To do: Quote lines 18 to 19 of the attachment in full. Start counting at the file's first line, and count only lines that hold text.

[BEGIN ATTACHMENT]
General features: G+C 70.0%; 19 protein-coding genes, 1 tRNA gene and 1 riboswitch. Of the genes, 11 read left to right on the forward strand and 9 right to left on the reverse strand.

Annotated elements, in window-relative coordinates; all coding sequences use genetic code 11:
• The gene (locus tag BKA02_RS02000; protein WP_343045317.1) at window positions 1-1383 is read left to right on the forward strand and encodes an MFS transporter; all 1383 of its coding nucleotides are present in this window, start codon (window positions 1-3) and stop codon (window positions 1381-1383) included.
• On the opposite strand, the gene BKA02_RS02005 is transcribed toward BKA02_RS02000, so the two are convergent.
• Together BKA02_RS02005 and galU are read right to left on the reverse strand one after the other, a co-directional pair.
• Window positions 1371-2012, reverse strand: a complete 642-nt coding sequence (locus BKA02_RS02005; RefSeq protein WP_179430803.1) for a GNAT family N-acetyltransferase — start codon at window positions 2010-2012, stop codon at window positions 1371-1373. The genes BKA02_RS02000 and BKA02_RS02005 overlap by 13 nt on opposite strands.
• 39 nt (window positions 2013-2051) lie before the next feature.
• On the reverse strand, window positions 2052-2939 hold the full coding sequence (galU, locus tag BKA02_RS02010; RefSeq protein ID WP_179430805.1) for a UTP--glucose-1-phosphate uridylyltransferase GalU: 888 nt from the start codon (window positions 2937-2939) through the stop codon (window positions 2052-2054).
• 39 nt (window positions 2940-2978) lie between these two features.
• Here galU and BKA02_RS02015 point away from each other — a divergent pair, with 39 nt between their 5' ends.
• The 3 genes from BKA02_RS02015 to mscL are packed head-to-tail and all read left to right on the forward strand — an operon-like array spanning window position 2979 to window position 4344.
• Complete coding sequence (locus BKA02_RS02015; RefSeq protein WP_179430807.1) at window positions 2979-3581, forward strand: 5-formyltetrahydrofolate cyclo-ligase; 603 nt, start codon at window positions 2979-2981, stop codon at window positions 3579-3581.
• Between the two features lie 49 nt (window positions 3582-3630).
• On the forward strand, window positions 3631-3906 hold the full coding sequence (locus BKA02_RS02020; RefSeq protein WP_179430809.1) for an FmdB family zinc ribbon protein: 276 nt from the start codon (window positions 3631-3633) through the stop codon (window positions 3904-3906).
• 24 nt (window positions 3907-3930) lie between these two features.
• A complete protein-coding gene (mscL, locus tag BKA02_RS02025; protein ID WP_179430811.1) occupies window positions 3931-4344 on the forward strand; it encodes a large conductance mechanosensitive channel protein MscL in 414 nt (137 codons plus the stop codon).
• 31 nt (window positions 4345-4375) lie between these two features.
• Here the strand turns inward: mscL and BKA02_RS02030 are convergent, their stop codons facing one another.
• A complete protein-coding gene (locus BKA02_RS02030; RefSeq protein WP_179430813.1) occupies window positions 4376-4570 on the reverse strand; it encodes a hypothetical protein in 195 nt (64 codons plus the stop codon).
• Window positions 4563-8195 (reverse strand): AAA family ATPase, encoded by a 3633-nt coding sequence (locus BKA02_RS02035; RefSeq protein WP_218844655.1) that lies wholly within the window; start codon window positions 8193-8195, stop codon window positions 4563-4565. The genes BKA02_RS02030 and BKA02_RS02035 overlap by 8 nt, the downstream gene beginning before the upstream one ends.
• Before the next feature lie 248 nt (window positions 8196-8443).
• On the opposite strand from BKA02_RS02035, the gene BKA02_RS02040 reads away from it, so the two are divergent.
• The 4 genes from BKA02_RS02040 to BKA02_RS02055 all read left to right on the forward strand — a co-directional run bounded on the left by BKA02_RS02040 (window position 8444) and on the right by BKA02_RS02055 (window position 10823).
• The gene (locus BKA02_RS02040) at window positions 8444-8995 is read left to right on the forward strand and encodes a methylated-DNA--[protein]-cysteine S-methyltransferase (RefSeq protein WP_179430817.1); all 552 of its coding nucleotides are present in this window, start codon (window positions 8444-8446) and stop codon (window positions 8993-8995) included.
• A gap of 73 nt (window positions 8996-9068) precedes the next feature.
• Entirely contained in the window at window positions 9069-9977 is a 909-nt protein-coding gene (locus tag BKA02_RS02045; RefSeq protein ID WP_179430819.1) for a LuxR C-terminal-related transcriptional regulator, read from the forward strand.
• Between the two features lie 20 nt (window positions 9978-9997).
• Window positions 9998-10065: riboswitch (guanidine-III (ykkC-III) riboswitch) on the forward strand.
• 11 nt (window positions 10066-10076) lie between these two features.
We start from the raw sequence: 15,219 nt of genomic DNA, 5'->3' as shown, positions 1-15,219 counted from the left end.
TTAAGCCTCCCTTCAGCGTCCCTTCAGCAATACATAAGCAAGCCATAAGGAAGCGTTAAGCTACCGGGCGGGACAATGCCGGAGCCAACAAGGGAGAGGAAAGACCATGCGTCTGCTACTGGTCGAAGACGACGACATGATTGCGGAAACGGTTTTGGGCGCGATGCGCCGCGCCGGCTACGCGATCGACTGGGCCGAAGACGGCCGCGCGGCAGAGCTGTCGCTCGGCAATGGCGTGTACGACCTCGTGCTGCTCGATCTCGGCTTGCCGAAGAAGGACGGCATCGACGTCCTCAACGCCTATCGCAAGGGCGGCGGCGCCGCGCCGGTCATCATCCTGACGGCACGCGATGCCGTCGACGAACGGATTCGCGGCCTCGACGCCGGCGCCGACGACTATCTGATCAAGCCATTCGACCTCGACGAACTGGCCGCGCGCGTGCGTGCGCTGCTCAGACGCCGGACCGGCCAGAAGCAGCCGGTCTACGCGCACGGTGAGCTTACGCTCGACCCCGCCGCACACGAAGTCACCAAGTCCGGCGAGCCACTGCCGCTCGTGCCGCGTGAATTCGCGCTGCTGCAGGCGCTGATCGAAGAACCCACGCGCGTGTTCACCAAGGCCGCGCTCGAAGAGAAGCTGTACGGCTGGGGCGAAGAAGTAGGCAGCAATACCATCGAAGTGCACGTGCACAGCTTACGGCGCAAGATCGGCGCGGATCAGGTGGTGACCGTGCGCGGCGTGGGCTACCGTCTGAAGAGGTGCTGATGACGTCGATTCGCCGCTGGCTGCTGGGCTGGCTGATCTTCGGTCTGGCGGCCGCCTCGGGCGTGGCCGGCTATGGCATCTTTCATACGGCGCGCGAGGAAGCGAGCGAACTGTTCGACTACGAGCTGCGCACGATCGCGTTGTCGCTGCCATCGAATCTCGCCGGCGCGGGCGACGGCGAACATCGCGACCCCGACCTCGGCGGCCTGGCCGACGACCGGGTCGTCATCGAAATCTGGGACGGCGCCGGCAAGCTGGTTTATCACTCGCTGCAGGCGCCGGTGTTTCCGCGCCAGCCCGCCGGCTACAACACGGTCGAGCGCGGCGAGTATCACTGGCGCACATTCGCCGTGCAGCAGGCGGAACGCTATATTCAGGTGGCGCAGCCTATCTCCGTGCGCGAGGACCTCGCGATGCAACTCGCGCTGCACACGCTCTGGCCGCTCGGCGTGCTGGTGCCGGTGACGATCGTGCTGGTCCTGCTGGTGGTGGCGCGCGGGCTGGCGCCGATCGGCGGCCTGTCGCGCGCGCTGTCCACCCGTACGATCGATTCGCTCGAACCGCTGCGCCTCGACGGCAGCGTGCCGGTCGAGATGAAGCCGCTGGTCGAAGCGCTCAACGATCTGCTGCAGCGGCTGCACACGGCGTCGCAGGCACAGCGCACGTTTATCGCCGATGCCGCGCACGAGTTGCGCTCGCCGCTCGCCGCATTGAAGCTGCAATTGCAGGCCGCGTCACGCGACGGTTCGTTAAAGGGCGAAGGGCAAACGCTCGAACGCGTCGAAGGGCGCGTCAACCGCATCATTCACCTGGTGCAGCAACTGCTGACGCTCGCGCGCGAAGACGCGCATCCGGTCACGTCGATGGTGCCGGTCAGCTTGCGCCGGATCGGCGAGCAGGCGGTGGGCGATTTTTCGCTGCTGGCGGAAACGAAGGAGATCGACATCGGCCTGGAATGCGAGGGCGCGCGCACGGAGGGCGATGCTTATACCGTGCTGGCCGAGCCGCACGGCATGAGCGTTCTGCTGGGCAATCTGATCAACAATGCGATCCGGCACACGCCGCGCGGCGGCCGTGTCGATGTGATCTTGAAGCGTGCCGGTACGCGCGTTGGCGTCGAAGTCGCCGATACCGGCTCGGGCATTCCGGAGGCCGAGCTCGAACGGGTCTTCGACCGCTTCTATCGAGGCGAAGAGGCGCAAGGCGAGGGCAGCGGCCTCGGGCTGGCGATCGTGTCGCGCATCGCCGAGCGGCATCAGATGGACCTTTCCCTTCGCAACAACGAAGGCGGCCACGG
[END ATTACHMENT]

• Here the strand turns inward: mscL and BKA02_RS02030 are convergent, their stop codons facing one another.
• A complete protein-coding gene (locus BKA02_RS02030; RefSeq protein WP_179430813.1) occupies window positions 4376-4570 on the reverse strand; it encodes a hypothetical protein in 195 nt (64 codons plus the stop codon).